Trigeminal Neuralgia (tic douloureux) is a painful neurological condition that many people often claim is a curse, due to the pain associated with it. It is a rare condition and it is mostly found in people over 50 years of age, even though people in other age groups can be affected by it. Women have a higher chance of getting the condition and this is 1.5 more times likely, compared to men. The Trigeminal Neuralgia Association has stated that 5% of patients who suffer from this condition also have a family history of it.
The pain associated with Trigeminal Neuralgia can be debilitating as the pain is so severe. The symptoms associated with the disorder are severe facial pain, which affects one side of the face. The pain is a result of an artery or blood vessel pressing down on the trigeminal nerve located at the base of the brain. Generally the pain from the condition, usually affects the lower parts of the face such as the jaw. The pain is often described as a sharp, acute pain that is almost similar to electric shocks.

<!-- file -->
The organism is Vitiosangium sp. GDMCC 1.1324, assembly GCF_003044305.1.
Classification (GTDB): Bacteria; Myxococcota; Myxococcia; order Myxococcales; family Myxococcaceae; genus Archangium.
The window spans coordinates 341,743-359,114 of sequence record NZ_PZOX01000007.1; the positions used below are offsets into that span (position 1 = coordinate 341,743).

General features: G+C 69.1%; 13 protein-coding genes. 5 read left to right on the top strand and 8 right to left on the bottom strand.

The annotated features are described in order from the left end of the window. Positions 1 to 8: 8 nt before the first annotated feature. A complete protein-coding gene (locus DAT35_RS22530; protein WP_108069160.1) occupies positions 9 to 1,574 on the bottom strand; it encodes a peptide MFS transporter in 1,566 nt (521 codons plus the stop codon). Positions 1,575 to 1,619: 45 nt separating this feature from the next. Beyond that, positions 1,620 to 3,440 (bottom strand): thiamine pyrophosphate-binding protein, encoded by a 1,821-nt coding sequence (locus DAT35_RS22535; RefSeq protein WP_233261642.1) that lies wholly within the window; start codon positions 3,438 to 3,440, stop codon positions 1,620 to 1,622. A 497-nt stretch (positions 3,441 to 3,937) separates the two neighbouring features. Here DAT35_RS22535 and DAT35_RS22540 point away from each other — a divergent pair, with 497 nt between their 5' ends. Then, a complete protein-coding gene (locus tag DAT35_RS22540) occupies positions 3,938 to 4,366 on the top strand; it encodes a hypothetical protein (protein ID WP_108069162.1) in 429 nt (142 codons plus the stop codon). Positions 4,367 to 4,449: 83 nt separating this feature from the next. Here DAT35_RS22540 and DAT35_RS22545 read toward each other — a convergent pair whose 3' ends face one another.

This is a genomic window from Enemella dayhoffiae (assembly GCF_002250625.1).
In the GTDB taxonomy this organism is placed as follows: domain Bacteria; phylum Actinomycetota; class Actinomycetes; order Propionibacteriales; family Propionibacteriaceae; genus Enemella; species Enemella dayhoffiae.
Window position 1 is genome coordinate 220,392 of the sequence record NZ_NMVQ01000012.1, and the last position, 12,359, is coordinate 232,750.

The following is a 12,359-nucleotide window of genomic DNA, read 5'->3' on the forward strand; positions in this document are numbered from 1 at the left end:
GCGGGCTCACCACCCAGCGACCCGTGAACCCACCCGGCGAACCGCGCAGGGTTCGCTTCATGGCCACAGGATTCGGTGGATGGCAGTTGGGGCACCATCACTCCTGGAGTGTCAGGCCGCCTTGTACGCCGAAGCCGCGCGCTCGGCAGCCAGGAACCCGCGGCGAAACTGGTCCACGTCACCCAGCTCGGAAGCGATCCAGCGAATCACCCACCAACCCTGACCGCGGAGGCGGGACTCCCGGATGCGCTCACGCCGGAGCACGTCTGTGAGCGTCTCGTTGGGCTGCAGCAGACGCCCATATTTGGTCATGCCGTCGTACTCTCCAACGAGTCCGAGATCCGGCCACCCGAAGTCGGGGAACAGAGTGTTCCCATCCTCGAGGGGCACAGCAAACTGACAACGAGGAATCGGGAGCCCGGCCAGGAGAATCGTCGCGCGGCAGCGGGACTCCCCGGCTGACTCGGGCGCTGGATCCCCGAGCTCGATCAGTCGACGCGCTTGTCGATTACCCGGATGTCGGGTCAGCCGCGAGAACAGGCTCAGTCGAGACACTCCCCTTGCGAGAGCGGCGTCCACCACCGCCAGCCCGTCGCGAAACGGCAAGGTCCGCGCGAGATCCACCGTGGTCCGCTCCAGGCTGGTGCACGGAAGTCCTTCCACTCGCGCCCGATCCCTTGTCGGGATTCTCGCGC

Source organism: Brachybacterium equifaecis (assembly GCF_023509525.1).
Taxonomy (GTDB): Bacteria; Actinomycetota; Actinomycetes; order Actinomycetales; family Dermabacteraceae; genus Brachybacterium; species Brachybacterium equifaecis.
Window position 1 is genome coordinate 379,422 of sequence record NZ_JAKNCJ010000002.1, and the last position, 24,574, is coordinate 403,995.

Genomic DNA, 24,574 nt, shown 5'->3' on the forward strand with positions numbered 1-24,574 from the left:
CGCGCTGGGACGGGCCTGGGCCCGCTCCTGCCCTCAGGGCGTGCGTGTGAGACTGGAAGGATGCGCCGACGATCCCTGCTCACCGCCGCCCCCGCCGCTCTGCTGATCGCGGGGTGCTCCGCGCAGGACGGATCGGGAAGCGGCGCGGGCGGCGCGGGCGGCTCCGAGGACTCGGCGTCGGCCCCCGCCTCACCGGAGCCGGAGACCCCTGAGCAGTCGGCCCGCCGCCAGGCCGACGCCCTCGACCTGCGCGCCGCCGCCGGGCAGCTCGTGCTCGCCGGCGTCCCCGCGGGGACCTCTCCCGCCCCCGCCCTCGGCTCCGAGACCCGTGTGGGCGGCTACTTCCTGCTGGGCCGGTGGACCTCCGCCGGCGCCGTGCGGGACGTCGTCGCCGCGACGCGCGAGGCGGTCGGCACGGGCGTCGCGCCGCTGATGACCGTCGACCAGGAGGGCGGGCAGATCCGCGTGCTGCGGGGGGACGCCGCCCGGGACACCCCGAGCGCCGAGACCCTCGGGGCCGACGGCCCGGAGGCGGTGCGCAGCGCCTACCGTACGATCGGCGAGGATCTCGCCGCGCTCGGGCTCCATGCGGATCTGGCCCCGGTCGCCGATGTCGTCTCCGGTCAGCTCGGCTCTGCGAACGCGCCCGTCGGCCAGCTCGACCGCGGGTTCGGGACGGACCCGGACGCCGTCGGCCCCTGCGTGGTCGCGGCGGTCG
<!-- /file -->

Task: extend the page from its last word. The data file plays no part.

Aside from the blood vessels pressing down on the Trigeminal Neuralgia, damage to the nerve can also because by injuries to the face, surgical or dental procedures. However in many of the patients who suffer from this condition, there is no outright cause.
The trigeminal nerve is possible for the different sensations that are felt in the face. This nerve has been acknowledged as one of the 12 pairs of cranial nerves. As it relates specifically to the Trigeminal Neuralgia, it splits; one goes to the left side of the head, while the other goes to the right side of the head. From the left and the right nerve, it then divides up into three separate branches. All of the branches control different feelings and sensations in the face. The first branch is responsible for the different feelings into forehead, eye and nose. The second branch is responsible for the lips, sides of the nose, cheeks, gums and upper teeth. The third branch controls the sensations associated with the lip, gum and jaw.
The onset of pain associated with Trigeminal Neuralgia can often be triggered by simple actions such as eating, brushing the teeth, applying makeup, shaving, sneezing, drinking cold or hot beverages and even a light wind. Most people who suffer from the condition often state that the pain just appeared out of nowhere one day.
There are two types of pain that are associated with this condition. These pains have been identified as either “classical” or “atypical”. Generally with classic pain, the patient will have periods where they feel no pain, however when the pain comes it will be intense and severe and often feel like electrical shocks. Atypical pain is also severe and intense and the patient experienced the stabbing pain, as well as it having a burning or pulsating feel to it. Atypical sufferers do not have their pain periods where their pain goes away.